Our experience becoming new parents was our inspiration for AfterThird. I will tell the story from my perspective as a new mom. My husband and I both found the transition to be life changing and we were both under-prepared but I had an especially difficult time.
The short version
Everyone’s birth and bonding story is unique but for most new parents the reality of labor and recovery is different from their ingoing expectations. My son was born in 2014 and I struggled in the transition to parenthood. I was completely overwhelmed. I internalized my inability to be the parent I had imagined I would be as a personal failure. To make matters worse, my baby was very colicky and I blamed myself for not being able to soothe his crying and help him sleep better.
I loved him from the moment he was born. I loved when he sank into my arms and I loved hearing his baby squeaks, but I did not bond with him right away. Likely because I had an undiagnosed postpartum mood disorder that lasted over a year. When I finally came out of the fog, I realized my experience did not have to be so difficult.
They say it takes a village and looking back, that is what I needed. I needed more support. My new family needed more support. Not every new parent’s experience is like mine. Many parents have much sunnier experiences. However, no parent will say that becoming a parent was a piece of cake. Having the right level of support and access to the right information makes that transition much smoother.
The long version
My son was born in 2014. I did not sail into parenthood. Some experiences I had and the emotions I felt still feel very fresh and in some cases very raw. I expected the transition to parenthood to be natural. I knew it would be hard work but I also expected it to be like any other challenge I had faced in the past. Professionally I had done well and I was no stranger to hard work. I assumed a little determination would help me through a steep learning curve when I became a parent. I was ill prepared for what I would face and I had not planned for any help.
Labor & delivery
I worked until the day I went into labor. I had attended a full-day birthing class and walked away thinking I would be baking cookies and watching movies during labor. I was probably not the best student in that class. Luckily, I also remembered how to time contractions. Labor and delivery was quicker than expected and I felt pretty unprepared once I was in the middle of it. I had one small scare but overall the delivery was normal. We had a son. I was a mom.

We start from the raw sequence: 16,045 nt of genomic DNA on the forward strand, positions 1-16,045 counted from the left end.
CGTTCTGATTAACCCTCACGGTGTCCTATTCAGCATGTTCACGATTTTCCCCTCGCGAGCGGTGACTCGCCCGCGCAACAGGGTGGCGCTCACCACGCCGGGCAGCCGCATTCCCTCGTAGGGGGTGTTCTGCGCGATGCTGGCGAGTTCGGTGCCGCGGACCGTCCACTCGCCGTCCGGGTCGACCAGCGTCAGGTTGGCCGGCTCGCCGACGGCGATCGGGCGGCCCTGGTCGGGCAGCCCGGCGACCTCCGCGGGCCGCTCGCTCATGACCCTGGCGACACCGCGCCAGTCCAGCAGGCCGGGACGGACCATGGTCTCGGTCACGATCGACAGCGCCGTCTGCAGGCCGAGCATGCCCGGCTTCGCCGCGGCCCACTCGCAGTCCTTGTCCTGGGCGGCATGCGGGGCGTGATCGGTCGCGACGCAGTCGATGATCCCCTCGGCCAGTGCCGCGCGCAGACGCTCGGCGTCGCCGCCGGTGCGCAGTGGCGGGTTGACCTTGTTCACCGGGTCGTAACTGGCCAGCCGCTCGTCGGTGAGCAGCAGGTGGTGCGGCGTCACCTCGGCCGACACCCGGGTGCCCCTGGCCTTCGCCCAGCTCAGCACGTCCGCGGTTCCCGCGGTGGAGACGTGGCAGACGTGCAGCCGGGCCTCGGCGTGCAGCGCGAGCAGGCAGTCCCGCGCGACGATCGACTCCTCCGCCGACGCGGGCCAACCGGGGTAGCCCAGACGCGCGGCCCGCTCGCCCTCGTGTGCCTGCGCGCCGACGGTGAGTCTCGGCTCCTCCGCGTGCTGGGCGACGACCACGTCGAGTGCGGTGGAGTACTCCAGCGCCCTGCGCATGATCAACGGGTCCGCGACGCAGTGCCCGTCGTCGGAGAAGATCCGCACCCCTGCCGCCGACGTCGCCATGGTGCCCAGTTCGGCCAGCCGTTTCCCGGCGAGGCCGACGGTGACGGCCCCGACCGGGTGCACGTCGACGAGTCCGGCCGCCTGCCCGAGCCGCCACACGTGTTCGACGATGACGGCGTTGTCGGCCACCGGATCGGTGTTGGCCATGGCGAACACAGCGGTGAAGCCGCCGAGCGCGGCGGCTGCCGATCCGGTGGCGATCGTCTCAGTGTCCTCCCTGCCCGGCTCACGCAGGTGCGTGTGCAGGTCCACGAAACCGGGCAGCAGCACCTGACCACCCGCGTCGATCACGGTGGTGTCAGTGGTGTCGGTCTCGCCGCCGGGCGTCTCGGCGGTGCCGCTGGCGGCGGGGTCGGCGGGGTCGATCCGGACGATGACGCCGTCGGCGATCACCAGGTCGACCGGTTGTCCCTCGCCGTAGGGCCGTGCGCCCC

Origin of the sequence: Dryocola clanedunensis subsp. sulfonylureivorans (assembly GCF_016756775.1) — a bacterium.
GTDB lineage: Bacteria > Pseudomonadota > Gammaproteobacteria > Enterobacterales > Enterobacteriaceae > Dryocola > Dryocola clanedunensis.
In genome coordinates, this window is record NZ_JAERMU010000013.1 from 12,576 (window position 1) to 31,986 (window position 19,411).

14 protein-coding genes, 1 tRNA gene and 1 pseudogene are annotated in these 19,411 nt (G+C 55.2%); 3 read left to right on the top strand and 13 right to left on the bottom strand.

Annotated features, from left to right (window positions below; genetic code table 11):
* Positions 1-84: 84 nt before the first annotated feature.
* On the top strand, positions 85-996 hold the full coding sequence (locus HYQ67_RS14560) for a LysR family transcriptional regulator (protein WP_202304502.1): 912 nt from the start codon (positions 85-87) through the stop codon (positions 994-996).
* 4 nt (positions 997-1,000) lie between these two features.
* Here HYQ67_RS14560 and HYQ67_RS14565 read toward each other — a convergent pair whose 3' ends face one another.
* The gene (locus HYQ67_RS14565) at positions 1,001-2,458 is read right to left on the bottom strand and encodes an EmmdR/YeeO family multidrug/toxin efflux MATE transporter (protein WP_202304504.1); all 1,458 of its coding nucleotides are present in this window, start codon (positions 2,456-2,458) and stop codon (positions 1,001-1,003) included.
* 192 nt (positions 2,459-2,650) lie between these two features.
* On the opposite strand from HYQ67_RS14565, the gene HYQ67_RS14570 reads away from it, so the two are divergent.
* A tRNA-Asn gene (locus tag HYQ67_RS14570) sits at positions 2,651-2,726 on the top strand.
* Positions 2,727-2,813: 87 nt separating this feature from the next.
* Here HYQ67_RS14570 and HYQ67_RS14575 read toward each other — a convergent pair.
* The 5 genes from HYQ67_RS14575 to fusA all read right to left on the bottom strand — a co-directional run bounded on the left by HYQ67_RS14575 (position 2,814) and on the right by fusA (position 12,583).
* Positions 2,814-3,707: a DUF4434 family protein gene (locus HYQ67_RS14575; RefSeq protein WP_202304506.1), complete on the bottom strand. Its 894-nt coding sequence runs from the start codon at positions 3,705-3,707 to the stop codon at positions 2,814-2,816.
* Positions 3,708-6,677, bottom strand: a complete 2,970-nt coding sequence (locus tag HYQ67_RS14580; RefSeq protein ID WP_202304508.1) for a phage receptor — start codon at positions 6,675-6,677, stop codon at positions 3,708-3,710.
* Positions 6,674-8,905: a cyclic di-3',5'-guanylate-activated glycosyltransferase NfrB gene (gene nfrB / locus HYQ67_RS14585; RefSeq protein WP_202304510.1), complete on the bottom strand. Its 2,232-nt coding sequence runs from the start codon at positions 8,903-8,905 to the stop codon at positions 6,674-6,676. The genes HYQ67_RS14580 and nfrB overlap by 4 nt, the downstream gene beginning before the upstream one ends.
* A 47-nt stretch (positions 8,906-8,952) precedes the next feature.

Bringing baby home
I cried when we were getting ready to leave the hospital. I was overcome with fear, not the emotion I expected. It was going to be my husband and I, with this little person. My mom offered to stay with us for a week and my husband took two weeks off. In hindsight, this wasn’t enough. I was overwhelmed – the intense discomfort of recovery, the pain of breastfeeding, the extreme sleep deprivation, the around the clock care of an infant, the piles of laundry, the cooking and cleaning that doesn’t get done, the isolation of being at home with a newborn.
From the moment my son was born, I had a strong desire to protect him and care for him but it took 2-3 months for me to bond with him. Bonding with a baby is like falling in love but better – all of the butterflies and none of the anxiety about whether the feelings are mutual. This is your body’s positive feedback loop and it is wonderful. I did not have that. I tried desperately to do everything right but when I fell short of being the parent I imagined I should be, I felt completely inadequate. I did not get to enjoy my baby as much as I should have.
Baby blues & more
My experience becoming a parent was shaped by the baby blues that started as soon as I got home. I had anxiety attacks, cried often, felt guilt about the smallest things, and was afraid of being alone. Every time an anxiety attack came on, I knew what was happening but was unable to stop it. When I contacted my doctor she told me these baby blues would pass. That was the only time I asked for help. It took me over a year to feel like myself again.
Everyone’s birth and bonding story is unique but for most new parents the reality of labor and recovery is different from their ingoing expectations. Most of our friends and family do not tell you the “truth” about labor and the transition to parenthood because 1) they don’t want to scare you, and 2) they feel ashamed to share the darker side of the experience, 3) the details have faded from memory. The first few months are a blur of chaos and happy moments. The further away you are from that first year, the less of the chaos you may choose to remember or share. I look back on my experience that first year and realize it didn’t have to be as hard as it was.
There is a whole ecosystem of caring professionals whose mission is to help new parents transition into parenthood. My goal is to help parents find the care they need.
My experience after the birth of my second child was completely different. There were and still are moments of complete physical and mental exhaustion but I was more prepared. I had a lot of help. I took better care of myself and watched out for signs of postpartum anxiety. I had realistic expectations. I knew how to take care of a newborn. This time, I was able to enjoy all the good stuff so much more.
Having the right level of support and access to the right information makes that transition much smoother. Learn more about some of the services available on AfterThird here:
Suffering from postpartum depression? 1 out of every 7 women do. There is help and compassionate support available for you: Postpartum Support InternationalHome » Pregnancy and Postpartum Support and Education, the AfterThird Blog »